This school-wide conversation on Evidence was held virtually via Zoom on April 9 from 1:00 pm to 5:00 pm.
Arts and Science faculty were invited to an inclusive conversation about one of the most timely and challenging topics of our day: evidence.
The nature and importance of evidence have always been signal issues for scholarly disciplines and professional practice. Yet they have been highly contested in the popular arena as well in the US in 2020 as the novel coronavirus, vaccines, the Presidential election, and police brutality have burst into public discourse with great urgency; the very words "evidence-based" have become polemical for some. With all of this as background, we would like to invite any and all interested faculty to contribute to a discussion on "Evidence."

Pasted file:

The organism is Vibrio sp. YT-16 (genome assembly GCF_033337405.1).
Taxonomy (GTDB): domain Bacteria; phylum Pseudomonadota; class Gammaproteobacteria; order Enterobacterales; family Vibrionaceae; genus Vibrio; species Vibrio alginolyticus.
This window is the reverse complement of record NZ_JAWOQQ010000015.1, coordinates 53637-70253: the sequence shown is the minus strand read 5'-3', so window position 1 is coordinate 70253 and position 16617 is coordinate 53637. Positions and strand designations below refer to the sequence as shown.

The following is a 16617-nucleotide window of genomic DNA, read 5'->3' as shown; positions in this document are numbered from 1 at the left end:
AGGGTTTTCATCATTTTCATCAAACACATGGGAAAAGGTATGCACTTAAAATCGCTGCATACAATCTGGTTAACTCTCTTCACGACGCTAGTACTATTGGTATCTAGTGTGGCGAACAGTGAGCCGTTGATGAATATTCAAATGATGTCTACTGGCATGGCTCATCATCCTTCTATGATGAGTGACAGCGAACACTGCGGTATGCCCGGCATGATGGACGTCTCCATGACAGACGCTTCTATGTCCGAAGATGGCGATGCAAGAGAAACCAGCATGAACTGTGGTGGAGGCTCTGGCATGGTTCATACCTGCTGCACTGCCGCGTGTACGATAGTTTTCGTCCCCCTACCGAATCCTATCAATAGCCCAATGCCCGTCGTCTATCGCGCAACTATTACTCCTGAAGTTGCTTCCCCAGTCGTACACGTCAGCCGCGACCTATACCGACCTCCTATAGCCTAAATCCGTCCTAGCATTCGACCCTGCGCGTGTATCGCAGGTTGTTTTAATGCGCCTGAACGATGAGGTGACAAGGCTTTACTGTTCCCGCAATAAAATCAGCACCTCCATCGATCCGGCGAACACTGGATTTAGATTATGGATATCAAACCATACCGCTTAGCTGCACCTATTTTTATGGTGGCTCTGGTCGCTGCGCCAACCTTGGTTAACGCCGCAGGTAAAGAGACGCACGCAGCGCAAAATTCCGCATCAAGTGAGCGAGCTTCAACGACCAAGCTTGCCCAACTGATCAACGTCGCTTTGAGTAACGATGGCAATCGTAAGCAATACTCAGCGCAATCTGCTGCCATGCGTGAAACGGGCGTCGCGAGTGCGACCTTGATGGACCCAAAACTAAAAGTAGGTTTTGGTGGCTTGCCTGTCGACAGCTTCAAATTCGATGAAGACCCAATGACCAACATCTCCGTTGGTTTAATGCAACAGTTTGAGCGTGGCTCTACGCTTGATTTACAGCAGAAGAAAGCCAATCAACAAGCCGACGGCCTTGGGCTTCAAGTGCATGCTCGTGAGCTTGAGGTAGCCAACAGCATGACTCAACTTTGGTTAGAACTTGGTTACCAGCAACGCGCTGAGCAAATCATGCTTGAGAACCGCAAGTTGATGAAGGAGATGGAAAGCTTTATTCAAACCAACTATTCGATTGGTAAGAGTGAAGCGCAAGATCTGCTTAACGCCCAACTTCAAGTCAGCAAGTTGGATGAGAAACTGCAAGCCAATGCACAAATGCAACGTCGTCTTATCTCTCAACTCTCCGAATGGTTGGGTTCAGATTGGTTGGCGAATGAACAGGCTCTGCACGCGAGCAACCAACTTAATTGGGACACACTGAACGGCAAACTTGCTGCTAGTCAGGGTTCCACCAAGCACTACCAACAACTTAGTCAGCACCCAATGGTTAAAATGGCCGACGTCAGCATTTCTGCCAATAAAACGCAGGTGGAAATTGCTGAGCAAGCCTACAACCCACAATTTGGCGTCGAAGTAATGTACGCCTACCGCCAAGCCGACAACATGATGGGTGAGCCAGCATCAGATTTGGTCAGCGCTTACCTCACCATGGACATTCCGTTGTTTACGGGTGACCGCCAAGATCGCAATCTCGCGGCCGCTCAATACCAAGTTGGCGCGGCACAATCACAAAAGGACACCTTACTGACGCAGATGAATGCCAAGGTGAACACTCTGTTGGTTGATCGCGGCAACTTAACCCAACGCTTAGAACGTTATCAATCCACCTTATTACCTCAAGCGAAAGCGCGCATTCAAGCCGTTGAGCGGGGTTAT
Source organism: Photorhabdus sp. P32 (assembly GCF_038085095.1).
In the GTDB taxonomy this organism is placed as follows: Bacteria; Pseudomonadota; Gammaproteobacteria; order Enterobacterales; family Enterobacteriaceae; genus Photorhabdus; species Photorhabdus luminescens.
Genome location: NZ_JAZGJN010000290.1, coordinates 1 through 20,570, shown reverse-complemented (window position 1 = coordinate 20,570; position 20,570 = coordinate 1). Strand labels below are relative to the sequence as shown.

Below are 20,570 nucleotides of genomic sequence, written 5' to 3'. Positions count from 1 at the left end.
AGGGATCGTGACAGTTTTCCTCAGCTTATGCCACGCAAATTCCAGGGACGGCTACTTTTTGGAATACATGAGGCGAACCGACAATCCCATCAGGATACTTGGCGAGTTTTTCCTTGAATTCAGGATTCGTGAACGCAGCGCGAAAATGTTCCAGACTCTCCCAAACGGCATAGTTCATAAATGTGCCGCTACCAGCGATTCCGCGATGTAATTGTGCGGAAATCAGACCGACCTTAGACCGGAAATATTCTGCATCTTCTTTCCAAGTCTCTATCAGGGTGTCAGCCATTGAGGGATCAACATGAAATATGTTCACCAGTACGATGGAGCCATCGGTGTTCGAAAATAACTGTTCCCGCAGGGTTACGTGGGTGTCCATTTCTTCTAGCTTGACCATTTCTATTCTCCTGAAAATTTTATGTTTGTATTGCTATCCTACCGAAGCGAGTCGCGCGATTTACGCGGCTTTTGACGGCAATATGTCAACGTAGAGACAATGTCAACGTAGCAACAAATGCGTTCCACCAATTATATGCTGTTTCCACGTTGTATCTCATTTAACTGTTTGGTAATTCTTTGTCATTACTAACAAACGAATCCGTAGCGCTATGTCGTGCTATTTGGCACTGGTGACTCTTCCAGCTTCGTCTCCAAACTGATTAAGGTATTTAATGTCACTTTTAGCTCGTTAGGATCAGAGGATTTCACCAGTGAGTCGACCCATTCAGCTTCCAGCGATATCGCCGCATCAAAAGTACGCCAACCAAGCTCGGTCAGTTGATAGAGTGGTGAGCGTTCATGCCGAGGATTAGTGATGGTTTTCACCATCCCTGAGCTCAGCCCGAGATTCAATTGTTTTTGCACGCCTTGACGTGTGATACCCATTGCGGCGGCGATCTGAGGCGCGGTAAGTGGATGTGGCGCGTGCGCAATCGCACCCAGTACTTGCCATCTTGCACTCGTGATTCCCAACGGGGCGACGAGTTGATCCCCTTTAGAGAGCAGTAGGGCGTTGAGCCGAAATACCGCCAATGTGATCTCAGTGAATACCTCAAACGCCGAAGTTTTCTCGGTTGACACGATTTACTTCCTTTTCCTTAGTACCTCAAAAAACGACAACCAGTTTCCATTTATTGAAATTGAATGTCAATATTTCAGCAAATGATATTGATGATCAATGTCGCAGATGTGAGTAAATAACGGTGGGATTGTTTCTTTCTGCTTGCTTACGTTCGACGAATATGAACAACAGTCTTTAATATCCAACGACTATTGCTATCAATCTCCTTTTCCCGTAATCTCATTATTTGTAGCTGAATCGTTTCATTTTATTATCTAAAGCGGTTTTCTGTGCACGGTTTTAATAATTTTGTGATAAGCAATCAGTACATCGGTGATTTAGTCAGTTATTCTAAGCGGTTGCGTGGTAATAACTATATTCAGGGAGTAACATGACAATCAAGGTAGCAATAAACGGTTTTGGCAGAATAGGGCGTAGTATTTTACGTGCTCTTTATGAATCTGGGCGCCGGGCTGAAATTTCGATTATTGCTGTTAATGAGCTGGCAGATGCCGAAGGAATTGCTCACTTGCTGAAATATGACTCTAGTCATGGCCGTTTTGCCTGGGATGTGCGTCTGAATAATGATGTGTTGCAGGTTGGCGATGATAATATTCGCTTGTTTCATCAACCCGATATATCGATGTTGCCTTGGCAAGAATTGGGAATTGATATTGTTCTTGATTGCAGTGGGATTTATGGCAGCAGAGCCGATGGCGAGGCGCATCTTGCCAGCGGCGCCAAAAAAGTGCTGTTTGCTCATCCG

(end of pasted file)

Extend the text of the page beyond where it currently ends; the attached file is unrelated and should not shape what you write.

After an introduction and contextual framing of the three questions below, we will launch into curated panels featuring video presentations submitted by individuals or groups of faculty exploring innovative research topics relevant to this conversation. The floor will open for continued conversation and inclusive Q&A sessions following each panel.
To prompt discussion, together with a faculty steering group, we propose the following three questions:
- What are the different forms of evidence (narrative, statistical, theoretical, miracle, lived experience, conspiracy, etc.); when are they convincing, and when are they either complimentary or in conflict with one another?
- How is evidence shaped by the goals of the individuals and institutions that use it?
- How do institutions and accepted mechanisms for obtaining evidence affect its production and its credibility for different audiences?